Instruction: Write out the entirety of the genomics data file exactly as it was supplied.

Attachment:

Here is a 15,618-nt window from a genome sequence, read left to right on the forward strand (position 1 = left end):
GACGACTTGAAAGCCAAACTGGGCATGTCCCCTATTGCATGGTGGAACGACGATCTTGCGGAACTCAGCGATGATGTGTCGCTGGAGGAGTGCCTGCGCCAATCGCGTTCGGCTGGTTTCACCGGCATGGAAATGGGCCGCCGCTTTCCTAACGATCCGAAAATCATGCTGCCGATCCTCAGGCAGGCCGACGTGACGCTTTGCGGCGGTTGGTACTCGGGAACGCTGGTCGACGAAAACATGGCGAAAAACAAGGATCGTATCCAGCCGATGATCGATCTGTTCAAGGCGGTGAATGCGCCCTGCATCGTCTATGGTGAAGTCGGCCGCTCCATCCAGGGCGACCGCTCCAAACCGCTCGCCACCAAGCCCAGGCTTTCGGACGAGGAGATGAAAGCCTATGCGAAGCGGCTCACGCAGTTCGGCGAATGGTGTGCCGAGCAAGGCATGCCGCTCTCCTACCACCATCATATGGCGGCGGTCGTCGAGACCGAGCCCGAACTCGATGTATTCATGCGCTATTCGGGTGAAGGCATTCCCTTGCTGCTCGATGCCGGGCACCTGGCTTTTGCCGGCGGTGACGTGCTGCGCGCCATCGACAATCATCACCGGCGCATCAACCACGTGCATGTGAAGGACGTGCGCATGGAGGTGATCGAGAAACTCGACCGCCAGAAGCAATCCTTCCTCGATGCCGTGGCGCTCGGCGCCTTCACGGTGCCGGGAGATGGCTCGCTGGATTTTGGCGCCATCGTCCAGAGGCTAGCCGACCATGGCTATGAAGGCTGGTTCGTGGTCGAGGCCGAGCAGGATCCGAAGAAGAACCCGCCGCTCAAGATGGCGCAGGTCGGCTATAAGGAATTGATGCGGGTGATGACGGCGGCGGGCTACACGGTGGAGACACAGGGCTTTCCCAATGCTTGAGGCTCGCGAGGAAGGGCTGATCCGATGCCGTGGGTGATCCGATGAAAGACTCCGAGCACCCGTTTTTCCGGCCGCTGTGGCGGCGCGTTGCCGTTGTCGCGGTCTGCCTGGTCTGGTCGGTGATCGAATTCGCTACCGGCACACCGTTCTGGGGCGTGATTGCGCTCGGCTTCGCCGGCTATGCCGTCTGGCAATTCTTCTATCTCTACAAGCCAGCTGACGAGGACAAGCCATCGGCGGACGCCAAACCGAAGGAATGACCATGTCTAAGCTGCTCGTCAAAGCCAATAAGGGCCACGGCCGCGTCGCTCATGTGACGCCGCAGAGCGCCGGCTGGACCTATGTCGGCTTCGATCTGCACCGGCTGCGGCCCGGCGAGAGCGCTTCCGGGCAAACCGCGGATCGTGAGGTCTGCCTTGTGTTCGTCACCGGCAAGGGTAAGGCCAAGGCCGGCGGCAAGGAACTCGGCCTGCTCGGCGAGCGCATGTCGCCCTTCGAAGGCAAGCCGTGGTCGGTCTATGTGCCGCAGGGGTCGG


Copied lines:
Here is a 15,618-nt window from a genome sequence, read left to right on the forward strand (position 1 = left end):
GACGACTTGAAAGCCAAACTGGGCATGTCCCCTATTGCATGGTGGAACGACGATCTTGCGGAACTCAGCGATGATGTGTCGCTGGAGGAGTGCCTGCGCCAATCGCGTTCGGCTGGTTTCACCGGCATGGAAATGGGCCGCCGCTTTCCTAACGATCCGAAAATCATGCTGCCGATCCTCAGGCAGGCCGACGTGACGCTTTGCGGCGGTTGGTACTCGGGAACGCTGGTCGACGAAAACATGGCGAAAAACAAGGATCGTATCCAGCCGATGATCGATCTGTTCAAGGCGGTGAATGCGCCCTGCATCGTCTATGGTGAAGTCGGCCGCTCCATCCAGGGCGACCGCTCCAAACCGCTCGCCACCAAGCCCAGGCTTTCGGACGAGGAGATGAAAGCCTATGCGAAGCGGCTCACGCAGTTCGGCGAATGGTGTGCCGAGCAAGGCATGCCGCTCTCCTACCACCATCATATGGCGGCGGTCGTCGAGACCGAGCCCGAACTCGATGTATTCATGCGCTATTCGGGTGAAGGCATTCCCTTGCTGCTCGATGCCGGGCACCTGGCTTTTGCCGGCGGTGACGTGCTGCGCGCCATCGACAATCATCACCGGCGCATCAACCACGTGCATGTGAAGGACGTGCGCATGGAGGTGATCGAGAAACTCGACCGCCAGAAGCAATCCTTCCTCGATGCCGTGGCGCTCGGCGCCTTCACGGTGCCGGGAGATGGCTCGCTGGATTTTGGCGCCATCGTCCAGAGGCTAGCCGACCATGGCTATGAAGGCTGGTTCGTGGTCGAGGCCGAGCAGGATCCGAAGAAGAACCCGCCGCTCAAGATGGCGCAGGTCGGCTATAAGGAATTGATGCGGGTGATGACGGCGGCGGGCTACACGGTGGAGACACAGGGCTTTCCCAATGCTTGAGGCTCGCGAGGAAGGGCTGATCCGATGCCGTGGGTGATCCGATGAAAGACTCCGAGCACCCGTTTTTCCGGCCGCTGTGGCGGCGCGTTGCCGTTGTCGCGGTCTGCCTGGTCTGGTCGGTGATCGAATTCGCTACCGGCACACCGTTCTGGGGCGTGATTGCGCTCGGCTTCGCCGGCTATGCCGTCTGGCAATTCTTCTATCTCTACAAGCCAGCTGACGAGGACAAGCCATCGGCGGACGCCAAACCGAAGGAATGACCATGTCTAAGCTGCTCGTCAAAGCCAATAAGGGCCACGGCCGCGTCGCTCATGTGACGCCGCAGAGCGCCGGCTGGACCTATGTCGGCTTCGATCTGCACCGGCTGCGGCCCGGCGAGAGCGCTTCCGGGCAAACCGCGGATCGTGAGGTCTGCCTTGTGTTCGTCACCGGCAAGGGTAAGGCCAAGGCCGGCGGCAAGGAACTCGGCCTGCTCGGCGAGCGCATGTCGCCCTTCGAAGGCAAGCCGTGGTCGGTCTATGTGCCGCAGGGGTCGG